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The Israeli-Palestinian conflict explained

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A man salvages items from the Al-Jalaa Tower in Gaza City, a building that hosted the offices of the Associated Press news agancey as well as the Aljazeera English television channel, levelled by an Israeli air strike during the recent military conflict between Israel and the Palestinian enclave ruled by Hamas, after a ceasefire brokered by Egypt, on May 21, 2021. – A ceasefire between Israel and Hamas, the Islamist movement which controls the Gaza Strip, appeared to hold today after 11 days of deadly fighting that pounded the Palestinian enclave and forced countless Israelis to seek shelter from rockets. (Photo by MAHMUD HAMS / AFP)


The Israelis and Palestinians are at it again, after a few years of a much-welcomed intermission. Like a dormant volcano woken from slumber, a bloody conflict has once again erupted in Palestine and the region has relapsed into its perennial savage internecine warfare. In a never-ending cycle of violence, the Jews and Arabs are back on the battlefield.

Jewish neighborhoods are being inundated with rocks thrown by Arab youths and Jerusalem is under siege from rockets fired by Hamas’s militants from Gaza Strip. On street corners in Israeli cities, Jewish and Arab neighbors are trading violent attacks and posting the footage of the carnage on social media. The eerily dark night sky of Gaza Strip glows from bomb fire as Israeli fighter jets dump their payload of death and destruction. And hapless refugees on the dusty streets of Palestinian slums scramble for safe refuge, shaking and quaking in fear of the invasion of Israeli armored tanks.

But why? Why have these mortal enemies resumed their fight? Why, after a 4-year lull, are the Arabs and Jews at it again? What is it that came upon these people that make them want to pick up their weapons of warfare and engage each other in battle? Why is this happening now? What are the catalysts, or spark, for the current conflict?

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There are those who like to view the Israeli-Palestinian conflict through the lens of religion, and many there are whose interpretation of events in the Middle East is based solely on prophetic utterances and eschatological underpinnings. Such a narrow perspective seems to ignore the fact that prophecies are fulfilled within the context of human existence, relationships among nations, and through interactions between people.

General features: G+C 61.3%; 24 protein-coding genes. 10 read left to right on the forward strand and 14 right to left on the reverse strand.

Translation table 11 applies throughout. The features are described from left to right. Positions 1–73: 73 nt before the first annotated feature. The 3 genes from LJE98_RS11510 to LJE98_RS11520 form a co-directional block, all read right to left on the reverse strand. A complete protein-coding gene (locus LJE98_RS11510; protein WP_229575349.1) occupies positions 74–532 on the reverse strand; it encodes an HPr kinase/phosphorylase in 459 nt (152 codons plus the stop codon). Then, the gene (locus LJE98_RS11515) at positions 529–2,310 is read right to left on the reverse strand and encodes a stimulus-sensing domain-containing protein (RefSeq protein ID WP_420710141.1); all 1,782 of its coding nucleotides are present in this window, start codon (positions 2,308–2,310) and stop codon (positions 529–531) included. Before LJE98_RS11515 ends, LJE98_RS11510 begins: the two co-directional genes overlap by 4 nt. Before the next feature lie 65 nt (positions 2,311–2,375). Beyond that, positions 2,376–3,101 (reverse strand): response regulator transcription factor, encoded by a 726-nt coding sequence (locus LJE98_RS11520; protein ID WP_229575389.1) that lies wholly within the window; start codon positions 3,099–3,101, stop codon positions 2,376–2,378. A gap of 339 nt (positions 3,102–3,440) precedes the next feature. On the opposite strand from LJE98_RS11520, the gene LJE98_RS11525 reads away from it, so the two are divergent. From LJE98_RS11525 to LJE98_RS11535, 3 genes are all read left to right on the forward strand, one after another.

As a result of their restricted viewpoint, some of my fellow evangelical Christians would find nothing wrong in the actions taken by the Israeli government that are patently evil, and they’d defend Israel regardless of the atrocities of their leaders. What these good folks forget are the Biblical injunctions against oppression of strangers and the command to treat foreigners with dignity, respect, and compassion (Exodus 22:21, Exodus 23:9, Leviticus 19:33-34). Unlike these my Christian friends, I tend to regard the events playing out in Palestine as human interactions driven by human nature knowing that the will of God is effected through the actions of human beings.

The road that leads to the current skirmish is paved with a constellation of events. First was the case of six Palestinian families who were evicted from their homes in Jarrah, a Palestinian neighborhood in East Jerusalem, in order to replace them with Jewish families. The plight of the six families from their homes infuriated many Palestinians and their supporters worldwide. The eviction was perceived as another example of the oppression of the Palestinians by the Israeli aggressors.

The second catalyst for the current catastrophe started about 4 weeks prior to the firing of the first salvo in the current conflict.
April 13 was the first day of Ramadan, a Muslim holy month. It also happens to be Memorial Day in Israel, a day set aside to honor Israelis who died fighting for their country. On the night of April 13, the Israeli president, Reuven Rivlin, was going to deliver a speech at the Western Wall, a Jewish holy site located in close proximity to the Aqsa Mosque in Jerusalem, which is one of Muslims’ holiest places. Concerned that the call to prayers from the Mosque would drown out the President’s speech, “…a squad of Israeli police officers entered the Aqsa Mosque in Jerusalem, brushed the Palestinian attendants aside and strode across its vast limestone courtyard.